A growing number of judges are rejecting deportation requests by immigration officials, says a new report by the Transactional Records Access Clearinghouse at Syracuse University.
The report, based an analysis of immigration records between 1998 and 2010, says that in the last three months of fiscal year 2010 – in other words, July, August and September – immigration courts rejected one out of three requests to deport people.
The requests were made by Immigration and Customs Enforcement, more commonly known as ICE.
“This turndown rate is up from what it was – one out of every four – 12 months earlier,” the report says.
In some regions of the country, some immigration courts turned down more than half of ICE’s deportation requests in fiscal year 2010.
Immigration courts in Los Angeles, New York City and Miami rejected the largest number of cases in that period, which runs from October, 2009 to September, 2010, the authors say.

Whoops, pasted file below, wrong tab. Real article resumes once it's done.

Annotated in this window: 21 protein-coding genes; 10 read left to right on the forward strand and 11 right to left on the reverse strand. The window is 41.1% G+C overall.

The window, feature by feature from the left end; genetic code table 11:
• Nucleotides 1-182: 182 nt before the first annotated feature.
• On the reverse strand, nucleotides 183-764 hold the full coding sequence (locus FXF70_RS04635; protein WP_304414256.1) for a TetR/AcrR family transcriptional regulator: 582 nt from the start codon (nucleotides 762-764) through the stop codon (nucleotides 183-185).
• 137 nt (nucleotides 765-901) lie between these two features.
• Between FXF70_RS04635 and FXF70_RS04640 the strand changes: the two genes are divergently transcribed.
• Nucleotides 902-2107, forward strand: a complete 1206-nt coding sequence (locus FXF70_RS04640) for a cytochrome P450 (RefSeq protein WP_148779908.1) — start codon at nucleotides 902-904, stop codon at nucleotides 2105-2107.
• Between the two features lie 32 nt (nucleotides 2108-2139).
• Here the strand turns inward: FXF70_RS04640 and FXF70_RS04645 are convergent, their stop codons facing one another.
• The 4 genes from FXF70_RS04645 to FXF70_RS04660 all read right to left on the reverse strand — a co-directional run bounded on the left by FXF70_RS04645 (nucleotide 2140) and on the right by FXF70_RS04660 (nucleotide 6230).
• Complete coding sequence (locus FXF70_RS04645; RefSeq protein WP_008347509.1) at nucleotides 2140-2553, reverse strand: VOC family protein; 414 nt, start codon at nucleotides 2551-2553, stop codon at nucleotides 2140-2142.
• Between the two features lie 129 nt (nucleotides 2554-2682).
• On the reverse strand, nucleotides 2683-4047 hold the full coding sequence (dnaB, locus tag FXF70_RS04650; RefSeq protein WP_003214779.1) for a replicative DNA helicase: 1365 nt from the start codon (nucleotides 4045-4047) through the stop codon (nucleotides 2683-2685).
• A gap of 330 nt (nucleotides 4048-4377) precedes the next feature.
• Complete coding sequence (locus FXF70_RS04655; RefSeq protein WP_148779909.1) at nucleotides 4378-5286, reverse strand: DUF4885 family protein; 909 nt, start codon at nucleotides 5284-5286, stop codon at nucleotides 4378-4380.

Immigration court in New York City rejected 70 percent of the requests, judges in Oregon and Los Angeles turned down 63 percent, and judges in Miami rejected 59 percent.
The authors said that drawing concrete conclusions about the underlying reasons for the increased rejection rate was difficult because ICE “is refusing to release its own records” that would help interpret the data.
“The reason for the sharp uptick during FY 2010 in ICE’s unsuccessful attempts,” the report says, “appears primarily due to the increase in cases ‘terminated’ by a judge – that is, in cases where the judge finds that the government has no legitimate grounds for seeking a removal order.”